We, the Divided: Ethos, Politics and Culture in Post-war Italy, 1943-2006
Translated by Jeremy Parzen and Aaron Thomas
|Pub date 1/1/2006
Paperback 170 pp.
eBook coming soon.
In this account of Italian politics and culture from the founding of the Italian Republic to the present day, philosopher Remo Bodei examines Italian society in one of the most exhilarating and intriguing periods of its history. Following World War II and the defeat of Fascism, the reconstruction of the country and onset of the Cold War brought new challenges to Italy. The Italian people—whose sense of national identity has always been precarious—were divided between the competing political passions and ideologies of Catholicism and Communism, and compelled to negotiate these differences against the backdrop of American cultural and economic hegemony and the utopian enticements of a more equitable society purportedly represented by the Soviet Union.
Alternating between imaginative historical research and sharp theoretical analysis, Bodei reconstructs this process of cultural negotiation, showing how the ethos of the Italians was parsed in specific spheres—such as the family, the military, political parties, religion, the judiciary, and organized crime—and the difficulties these divisions raise for the construction of Italian national identity.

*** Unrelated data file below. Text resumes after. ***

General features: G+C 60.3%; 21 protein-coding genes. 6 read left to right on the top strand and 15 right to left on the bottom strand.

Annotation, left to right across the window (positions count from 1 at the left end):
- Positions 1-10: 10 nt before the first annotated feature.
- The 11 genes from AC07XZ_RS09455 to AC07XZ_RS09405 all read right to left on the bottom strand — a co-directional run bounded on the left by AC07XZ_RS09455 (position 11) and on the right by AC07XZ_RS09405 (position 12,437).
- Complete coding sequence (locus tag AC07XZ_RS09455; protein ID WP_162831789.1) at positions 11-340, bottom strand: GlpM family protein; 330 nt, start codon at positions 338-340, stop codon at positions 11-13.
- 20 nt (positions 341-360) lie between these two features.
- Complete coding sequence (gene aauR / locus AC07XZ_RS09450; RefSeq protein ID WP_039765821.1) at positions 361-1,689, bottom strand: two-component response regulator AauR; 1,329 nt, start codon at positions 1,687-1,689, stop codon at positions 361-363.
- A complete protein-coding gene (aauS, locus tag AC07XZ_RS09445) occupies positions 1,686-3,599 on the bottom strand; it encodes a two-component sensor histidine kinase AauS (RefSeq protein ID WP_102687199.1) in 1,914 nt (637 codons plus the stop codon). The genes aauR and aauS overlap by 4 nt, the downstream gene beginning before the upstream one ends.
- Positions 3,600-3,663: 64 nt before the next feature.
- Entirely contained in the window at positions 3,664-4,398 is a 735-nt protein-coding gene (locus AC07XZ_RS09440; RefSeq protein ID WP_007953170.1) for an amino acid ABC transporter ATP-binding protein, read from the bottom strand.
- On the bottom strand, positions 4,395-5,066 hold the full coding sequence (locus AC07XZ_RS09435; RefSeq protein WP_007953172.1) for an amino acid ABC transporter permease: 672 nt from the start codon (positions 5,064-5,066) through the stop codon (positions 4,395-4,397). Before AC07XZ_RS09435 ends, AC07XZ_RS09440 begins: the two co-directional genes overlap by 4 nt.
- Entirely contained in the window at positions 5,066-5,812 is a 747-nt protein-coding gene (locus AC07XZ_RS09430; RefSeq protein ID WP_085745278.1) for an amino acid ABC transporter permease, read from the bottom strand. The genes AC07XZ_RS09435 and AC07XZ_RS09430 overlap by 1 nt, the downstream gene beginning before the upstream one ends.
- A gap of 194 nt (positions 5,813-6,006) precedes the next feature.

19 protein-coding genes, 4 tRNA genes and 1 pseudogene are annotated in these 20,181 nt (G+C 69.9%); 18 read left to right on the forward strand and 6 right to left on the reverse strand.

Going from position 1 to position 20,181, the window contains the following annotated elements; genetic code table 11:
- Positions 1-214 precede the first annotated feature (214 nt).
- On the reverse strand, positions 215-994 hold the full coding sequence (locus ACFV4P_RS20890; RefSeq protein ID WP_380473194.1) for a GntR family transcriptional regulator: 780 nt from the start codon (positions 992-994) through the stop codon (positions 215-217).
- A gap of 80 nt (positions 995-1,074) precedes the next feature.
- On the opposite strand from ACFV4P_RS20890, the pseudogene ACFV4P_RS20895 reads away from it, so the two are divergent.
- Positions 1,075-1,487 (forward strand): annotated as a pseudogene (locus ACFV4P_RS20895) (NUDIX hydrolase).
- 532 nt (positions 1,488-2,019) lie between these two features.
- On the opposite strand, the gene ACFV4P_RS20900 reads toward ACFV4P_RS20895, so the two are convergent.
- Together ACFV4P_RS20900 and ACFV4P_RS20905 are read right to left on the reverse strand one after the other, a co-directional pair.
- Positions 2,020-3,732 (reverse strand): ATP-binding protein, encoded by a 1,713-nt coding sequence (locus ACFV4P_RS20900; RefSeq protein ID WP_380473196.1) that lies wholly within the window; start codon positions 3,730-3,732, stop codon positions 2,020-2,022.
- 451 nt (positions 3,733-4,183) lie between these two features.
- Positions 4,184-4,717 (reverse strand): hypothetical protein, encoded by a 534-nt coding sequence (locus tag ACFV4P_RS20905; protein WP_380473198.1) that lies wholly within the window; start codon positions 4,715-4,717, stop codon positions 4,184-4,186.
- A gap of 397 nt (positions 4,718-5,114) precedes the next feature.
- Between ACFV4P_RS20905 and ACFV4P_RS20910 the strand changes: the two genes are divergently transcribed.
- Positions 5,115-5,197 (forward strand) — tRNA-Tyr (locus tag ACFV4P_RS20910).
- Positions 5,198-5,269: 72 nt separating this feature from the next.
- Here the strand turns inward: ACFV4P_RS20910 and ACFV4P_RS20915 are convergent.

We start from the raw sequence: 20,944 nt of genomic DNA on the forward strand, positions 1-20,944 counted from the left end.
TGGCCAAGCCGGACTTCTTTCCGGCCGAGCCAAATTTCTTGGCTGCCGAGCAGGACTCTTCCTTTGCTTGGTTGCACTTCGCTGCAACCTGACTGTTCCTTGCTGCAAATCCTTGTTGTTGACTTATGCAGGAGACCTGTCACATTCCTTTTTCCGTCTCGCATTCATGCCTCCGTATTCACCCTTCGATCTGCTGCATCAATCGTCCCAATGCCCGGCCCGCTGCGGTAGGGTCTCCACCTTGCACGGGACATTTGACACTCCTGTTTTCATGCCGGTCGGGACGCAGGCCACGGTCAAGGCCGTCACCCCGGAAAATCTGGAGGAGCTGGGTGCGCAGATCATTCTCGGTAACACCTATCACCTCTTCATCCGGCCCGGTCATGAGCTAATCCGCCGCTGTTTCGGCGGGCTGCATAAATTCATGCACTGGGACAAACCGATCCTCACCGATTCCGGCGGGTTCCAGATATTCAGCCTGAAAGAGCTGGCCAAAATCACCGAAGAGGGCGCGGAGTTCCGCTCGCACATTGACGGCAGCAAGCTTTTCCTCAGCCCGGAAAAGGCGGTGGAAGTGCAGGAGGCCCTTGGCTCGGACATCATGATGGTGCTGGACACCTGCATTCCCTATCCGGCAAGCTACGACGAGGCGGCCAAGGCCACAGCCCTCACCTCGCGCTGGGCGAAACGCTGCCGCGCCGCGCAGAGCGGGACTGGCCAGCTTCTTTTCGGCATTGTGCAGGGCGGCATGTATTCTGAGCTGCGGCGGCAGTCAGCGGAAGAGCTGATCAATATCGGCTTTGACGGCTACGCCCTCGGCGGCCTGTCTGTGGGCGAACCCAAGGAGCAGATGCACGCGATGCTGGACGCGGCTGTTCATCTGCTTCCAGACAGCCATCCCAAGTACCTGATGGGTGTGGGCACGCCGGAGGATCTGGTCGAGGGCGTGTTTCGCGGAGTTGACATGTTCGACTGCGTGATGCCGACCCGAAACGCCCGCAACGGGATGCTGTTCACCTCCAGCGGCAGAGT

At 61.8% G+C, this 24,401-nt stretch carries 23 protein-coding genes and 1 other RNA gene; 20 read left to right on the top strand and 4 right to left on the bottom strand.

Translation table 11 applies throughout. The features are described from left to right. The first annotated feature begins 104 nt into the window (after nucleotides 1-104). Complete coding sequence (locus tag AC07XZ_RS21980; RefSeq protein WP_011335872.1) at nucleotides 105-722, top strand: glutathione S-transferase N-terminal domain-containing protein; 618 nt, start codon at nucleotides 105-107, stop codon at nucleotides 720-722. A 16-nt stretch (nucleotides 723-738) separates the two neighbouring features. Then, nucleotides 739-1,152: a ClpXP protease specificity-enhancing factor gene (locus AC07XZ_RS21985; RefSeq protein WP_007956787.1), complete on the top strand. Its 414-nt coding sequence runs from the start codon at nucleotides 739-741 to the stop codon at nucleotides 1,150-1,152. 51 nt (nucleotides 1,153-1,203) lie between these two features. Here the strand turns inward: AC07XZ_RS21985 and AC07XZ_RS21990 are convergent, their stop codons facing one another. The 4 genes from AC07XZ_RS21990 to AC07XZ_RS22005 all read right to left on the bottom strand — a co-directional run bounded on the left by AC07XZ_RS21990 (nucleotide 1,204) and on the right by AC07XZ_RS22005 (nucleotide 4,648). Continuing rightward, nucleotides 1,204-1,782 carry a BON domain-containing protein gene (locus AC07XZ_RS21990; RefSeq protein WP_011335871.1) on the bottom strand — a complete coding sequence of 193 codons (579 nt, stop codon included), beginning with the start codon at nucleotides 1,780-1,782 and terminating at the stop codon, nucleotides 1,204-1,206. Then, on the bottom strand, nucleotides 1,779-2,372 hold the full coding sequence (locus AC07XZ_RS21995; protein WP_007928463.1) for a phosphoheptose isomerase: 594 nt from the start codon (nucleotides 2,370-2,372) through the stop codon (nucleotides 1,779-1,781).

Remo Bodei was born in Cagliari, Sardinia in 1938. Professor of philosophy at the University of Pisa, he has lectured at many European and American universities, including the University of California, Los Angeles, where he currently teaches. Bodei has published widely on western philosophy, culture, history, politics and aesthetics. Among his publications are, Scomposizioni: Forme dell’individuo moderno (Turin, 1987), Ordo Amoris (Bologna, 1991), Geometria delle passioni: Paura, speranza e felicità (Milan, 1997), La Filosofia del Novecento (Bergamo, 1997), Le logiche del delirio (Rome, 2002), and Destini personali (Milan, 2003).